Famed “Painter of Light” and malevolent alcoholic Thomas Kinkade has been dead for three years this week, but his work is still boring garbage that will not stand the test of time.
Or is it? A group of art historians were mistakenly locked into an Airbnb home owned by the 50-year-old single New England woman and found some truly disturbing figures lurking in the background of some of Kinkade’s most famous work.
Can you find the famous murderer of thirty men, women and children hidden in “The Garden”?
Somewhere in this gorgeous Lighthouse watercolor (one of 5,000 that Kinkade completed) is a 19th century murderer, waiting to snap the neck of the first unsuspecting woman to walk past him in this secluded setting.
This class clown gone consumer of human flesh is waiting to deep fry a man stricken by Kinkadian poverty and a beautiful garden!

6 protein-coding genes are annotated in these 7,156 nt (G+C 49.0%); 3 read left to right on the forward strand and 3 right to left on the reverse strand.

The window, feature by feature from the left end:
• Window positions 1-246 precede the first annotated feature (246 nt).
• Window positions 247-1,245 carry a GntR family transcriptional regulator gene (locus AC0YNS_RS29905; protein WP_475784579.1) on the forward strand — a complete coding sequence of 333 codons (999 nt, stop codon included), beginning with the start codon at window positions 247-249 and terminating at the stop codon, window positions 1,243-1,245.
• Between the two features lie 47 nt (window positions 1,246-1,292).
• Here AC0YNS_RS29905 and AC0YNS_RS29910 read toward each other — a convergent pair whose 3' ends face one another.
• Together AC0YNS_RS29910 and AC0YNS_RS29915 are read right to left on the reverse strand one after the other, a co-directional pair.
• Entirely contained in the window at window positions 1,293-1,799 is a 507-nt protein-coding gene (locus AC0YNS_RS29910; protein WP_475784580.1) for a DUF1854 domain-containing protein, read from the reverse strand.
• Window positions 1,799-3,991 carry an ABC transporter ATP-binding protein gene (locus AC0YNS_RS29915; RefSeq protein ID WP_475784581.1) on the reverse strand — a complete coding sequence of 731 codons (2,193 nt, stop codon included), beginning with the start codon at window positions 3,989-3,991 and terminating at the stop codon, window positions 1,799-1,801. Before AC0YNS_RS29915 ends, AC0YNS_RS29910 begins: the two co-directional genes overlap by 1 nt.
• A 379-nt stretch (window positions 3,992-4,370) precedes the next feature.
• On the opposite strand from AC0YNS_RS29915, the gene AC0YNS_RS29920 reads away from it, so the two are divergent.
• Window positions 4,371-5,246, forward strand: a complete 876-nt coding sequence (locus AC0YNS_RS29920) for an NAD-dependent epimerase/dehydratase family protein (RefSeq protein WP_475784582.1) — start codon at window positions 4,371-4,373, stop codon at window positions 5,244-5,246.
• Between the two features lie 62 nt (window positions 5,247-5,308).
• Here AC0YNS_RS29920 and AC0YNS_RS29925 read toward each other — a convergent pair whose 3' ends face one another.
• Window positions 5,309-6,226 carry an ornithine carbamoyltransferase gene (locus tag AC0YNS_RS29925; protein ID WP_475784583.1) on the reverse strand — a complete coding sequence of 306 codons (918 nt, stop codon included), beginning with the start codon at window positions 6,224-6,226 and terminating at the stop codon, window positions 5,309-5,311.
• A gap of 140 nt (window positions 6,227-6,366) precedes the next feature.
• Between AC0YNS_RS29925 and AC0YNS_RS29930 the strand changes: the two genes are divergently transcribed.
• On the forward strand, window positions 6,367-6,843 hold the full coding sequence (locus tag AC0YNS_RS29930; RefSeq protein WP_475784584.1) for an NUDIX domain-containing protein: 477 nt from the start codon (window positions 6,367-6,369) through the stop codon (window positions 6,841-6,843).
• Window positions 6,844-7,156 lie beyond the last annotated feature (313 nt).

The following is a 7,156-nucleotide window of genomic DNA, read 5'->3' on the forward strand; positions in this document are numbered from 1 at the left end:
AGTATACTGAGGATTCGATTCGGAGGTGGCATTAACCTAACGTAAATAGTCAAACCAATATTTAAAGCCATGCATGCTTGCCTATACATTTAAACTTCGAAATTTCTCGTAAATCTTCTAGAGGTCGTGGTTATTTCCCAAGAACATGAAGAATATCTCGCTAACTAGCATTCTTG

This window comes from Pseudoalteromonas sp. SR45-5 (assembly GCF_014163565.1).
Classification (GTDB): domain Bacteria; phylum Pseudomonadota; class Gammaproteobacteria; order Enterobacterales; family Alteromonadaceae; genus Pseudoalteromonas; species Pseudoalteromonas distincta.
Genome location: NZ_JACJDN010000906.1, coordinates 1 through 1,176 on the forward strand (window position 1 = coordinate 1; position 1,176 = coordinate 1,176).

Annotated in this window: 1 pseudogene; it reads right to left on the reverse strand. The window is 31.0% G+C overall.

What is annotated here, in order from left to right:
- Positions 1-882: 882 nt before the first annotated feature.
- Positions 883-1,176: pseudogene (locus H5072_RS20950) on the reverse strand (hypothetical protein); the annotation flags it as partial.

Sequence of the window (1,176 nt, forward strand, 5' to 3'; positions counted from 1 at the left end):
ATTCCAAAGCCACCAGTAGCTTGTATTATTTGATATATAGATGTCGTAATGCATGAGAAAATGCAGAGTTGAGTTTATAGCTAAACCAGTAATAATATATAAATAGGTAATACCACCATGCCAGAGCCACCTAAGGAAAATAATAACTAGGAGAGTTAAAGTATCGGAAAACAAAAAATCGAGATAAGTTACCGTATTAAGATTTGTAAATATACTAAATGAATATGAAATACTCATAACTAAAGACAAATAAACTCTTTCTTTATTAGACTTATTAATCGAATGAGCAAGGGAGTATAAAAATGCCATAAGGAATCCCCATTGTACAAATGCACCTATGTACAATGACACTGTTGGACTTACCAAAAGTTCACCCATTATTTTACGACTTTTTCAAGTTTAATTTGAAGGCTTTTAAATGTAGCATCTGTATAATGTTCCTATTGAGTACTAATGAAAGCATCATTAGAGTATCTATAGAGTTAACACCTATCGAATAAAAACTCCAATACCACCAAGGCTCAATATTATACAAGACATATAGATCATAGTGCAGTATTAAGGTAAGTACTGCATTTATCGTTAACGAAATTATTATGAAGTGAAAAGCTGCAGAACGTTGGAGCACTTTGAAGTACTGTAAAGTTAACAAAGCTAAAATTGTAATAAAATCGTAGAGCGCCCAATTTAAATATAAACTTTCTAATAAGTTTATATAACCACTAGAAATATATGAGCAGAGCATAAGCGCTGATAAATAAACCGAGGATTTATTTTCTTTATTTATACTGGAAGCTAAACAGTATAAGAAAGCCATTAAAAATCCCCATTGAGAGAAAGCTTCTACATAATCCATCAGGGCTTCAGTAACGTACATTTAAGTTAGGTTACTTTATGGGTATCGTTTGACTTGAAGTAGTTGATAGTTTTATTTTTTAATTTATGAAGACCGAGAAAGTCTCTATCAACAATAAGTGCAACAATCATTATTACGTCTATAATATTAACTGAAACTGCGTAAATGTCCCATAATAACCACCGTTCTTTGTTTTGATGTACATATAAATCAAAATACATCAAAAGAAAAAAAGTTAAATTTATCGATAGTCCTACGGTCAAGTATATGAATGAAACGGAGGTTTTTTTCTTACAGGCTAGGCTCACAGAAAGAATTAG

Christmas scenes are very popular with Kinkade, who idolized the work of Walt Disney, which is why there are no Hanukkah paintings.
Find the bad boy in the pic, okay?
Kinkade didn’t paint cabins in the middle of nowhere without good cause, the same way that he intentionally painted indoor light in a way that could only happen if the home had been set on fire.
Surf’s up on this very unstable-looking pier! Too bad everyone here is going to kill themselves from PTSD after Kinkade’s disturbing artistic vision is realized.
Has Thomas Kinkade ever heard of Kwanzaa? Does it make his blood turn to stone?
The final hidden message is deeply encrypted in Thomas Kinkade’s high-paid ode to Disney films from the early 2010s, indicating that his fat, alcoholic fingers were on the pulse not just of the moment, but of the future. Can you find the serial killer in this “Lion King” tribute?
There’s likely hundreds of other hidden messages in Kinkade’s work, but researchers found themselves unable to tell the other paintings apart from the two to three recurring themes in the garbage artist’s work.
Rest in peace, buddy! (The serial killers.)